But blaming meat for the problem is too simplistic. This is a trap that many city-raised vegetarians fall into when they search for easy answers to modern day problems. They think if we simply switch to vegetables for our sustenance, somehow global warming, overpopulation and world hunger will be resolved in one swoop. I know you're not a vegetarian, but you are arguing like them here.

We do have choices as consumers that can help the situation, without condemning anyone to never eat meat again: the first and best one is to commit to eating only pasture-raised meat and dairy products. They are a bit more expensive, but if you really care as much as you say about world problems, this is a much more effective way of helping out than eating supermarket vegetables and telling your neighbor to do the same. This additionally helps local farmers who are committed to sustainable agriculture and eco-friendly ranching.

The second, and far more impactful solution is stopping rampant and unbridled industry from widespread mining, dumping, damming, clearcutting and logging operations which destroy our planet's carbon "sink". This requires political will from leaders who unfortunately all come from the business class and will never allow it. The system itself has big business "baked into it", so the only real way to achieve change is to create awareness among people on a local level so they kick these bums out of office. I would love it if we could have a real viable Green Party whose first mission was to save the environment by shackling big biz.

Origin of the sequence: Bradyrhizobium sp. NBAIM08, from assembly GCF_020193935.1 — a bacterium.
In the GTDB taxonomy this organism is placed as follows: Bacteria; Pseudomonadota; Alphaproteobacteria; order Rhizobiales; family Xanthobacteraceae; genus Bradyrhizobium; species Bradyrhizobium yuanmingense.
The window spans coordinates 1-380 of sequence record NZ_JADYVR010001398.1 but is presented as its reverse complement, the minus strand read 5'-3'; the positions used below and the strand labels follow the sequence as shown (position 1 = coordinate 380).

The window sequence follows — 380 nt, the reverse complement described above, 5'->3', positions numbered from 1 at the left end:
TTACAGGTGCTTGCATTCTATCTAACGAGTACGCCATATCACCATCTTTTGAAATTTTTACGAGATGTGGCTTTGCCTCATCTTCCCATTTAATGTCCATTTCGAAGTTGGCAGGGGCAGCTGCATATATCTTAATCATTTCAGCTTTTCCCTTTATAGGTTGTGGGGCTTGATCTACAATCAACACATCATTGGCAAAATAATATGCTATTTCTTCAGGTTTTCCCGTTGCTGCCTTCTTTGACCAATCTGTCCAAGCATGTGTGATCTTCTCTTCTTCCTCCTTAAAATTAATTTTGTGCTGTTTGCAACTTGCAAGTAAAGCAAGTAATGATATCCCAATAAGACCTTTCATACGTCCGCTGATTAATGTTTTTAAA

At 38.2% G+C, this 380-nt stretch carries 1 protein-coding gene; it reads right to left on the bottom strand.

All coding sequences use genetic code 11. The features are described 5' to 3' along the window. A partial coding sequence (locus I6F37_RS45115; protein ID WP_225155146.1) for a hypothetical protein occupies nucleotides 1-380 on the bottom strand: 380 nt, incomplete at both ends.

On the population front, every country has to look responsibly at its population levels and control them according to LOCAL resources, not foreign and imported ones. This is where far too much petroleum is spent. And when I say "control" its population, I mean educate everyone on family planning and abortion and contraception, free clinics and free condoms, day-after pills, etc. and monitor accordingly. And not to artificially depress food or give tax bonuses to farmers or certain importers. This is tantamount to lying to your people about what your country really has.

The main reason population control is not discussed in any major media is because the more people there are, the more stuff businesses can sell. If you sold iPads, wouldn't you want more people in the world as opposed to less? That's more potential buyers. We will never be able to discuss this until we get these business shill cowards out of office and start to look honestly at what is IN OUR LOCAL VICINITY to eat and use, not what is in Ghana or Costa Rica to mine, etc.